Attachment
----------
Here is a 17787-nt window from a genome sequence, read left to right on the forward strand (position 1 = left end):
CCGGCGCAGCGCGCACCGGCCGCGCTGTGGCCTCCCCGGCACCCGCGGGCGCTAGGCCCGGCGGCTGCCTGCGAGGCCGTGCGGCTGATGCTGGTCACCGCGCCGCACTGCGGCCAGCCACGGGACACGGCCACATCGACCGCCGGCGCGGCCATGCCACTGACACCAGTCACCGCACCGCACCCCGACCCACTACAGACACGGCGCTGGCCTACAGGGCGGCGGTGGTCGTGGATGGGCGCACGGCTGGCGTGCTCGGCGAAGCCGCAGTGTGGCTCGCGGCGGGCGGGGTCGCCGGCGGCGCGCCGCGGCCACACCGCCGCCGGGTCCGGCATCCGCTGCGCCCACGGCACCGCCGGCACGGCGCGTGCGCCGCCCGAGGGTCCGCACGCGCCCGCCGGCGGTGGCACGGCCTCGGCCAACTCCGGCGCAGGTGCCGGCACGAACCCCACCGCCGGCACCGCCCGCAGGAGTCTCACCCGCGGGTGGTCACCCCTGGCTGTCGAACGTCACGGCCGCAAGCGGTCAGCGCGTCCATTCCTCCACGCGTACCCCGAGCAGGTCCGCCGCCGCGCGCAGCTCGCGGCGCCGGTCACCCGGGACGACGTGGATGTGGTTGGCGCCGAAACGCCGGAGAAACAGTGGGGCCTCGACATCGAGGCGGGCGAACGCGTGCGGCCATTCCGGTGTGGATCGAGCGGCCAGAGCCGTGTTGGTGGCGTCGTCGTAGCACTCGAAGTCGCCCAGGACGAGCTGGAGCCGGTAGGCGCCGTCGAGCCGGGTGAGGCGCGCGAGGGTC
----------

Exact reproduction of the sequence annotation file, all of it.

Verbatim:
Here is a 17787-nt window from a genome sequence, read left to right on the forward strand (position 1 = left end):
CCGGCGCAGCGCGCACCGGCCGCGCTGTGGCCTCCCCGGCACCCGCGGGCGCTAGGCCCGGCGGCTGCCTGCGAGGCCGTGCGGCTGATGCTGGTCACCGCGCCGCACTGCGGCCAGCCACGGGACACGGCCACATCGACCGCCGGCGCGGCCATGCCACTGACACCAGTCACCGCACCGCACCCCGACCCACTACAGACACGGCGCTGGCCTACAGGGCGGCGGTGGTCGTGGATGGGCGCACGGCTGGCGTGCTCGGCGAAGCCGCAGTGTGGCTCGCGGCGGGCGGGGTCGCCGGCGGCGCGCCGCGGCCACACCGCCGCCGGGTCCGGCATCCGCTGCGCCCACGGCACCGCCGGCACGGCGCGTGCGCCGCCCGAGGGTCCGCACGCGCCCGCCGGCGGTGGCACGGCCTCGGCCAACTCCGGCGCAGGTGCCGGCACGAACCCCACCGCCGGCACCGCCCGCAGGAGTCTCACCCGCGGGTGGTCACCCCTGGCTGTCGAACGTCACGGCCGCAAGCGGTCAGCGCGTCCATTCCTCCACGCGTACCCCGAGCAGGTCCGCCGCCGCGCGCAGCTCGCGGCGCCGGTCACCCGGGACGACGTGGATGTGGTTGGCGCCGAAACGCCGGAGAAACAGTGGGGCCTCGACATCGAGGCGGGCGAACGCGTGCGGCCATTCCGGTGTGGATCGAGCGGCCAGAGCCGTGTTGGTGGCGTCGTCGTAGCACTCGAAGTCGCCCAGGACGAGCTGGAGCCGGTAGGCGCCGTCGAGCCGGGTGAGGCGCGCGAGGGTC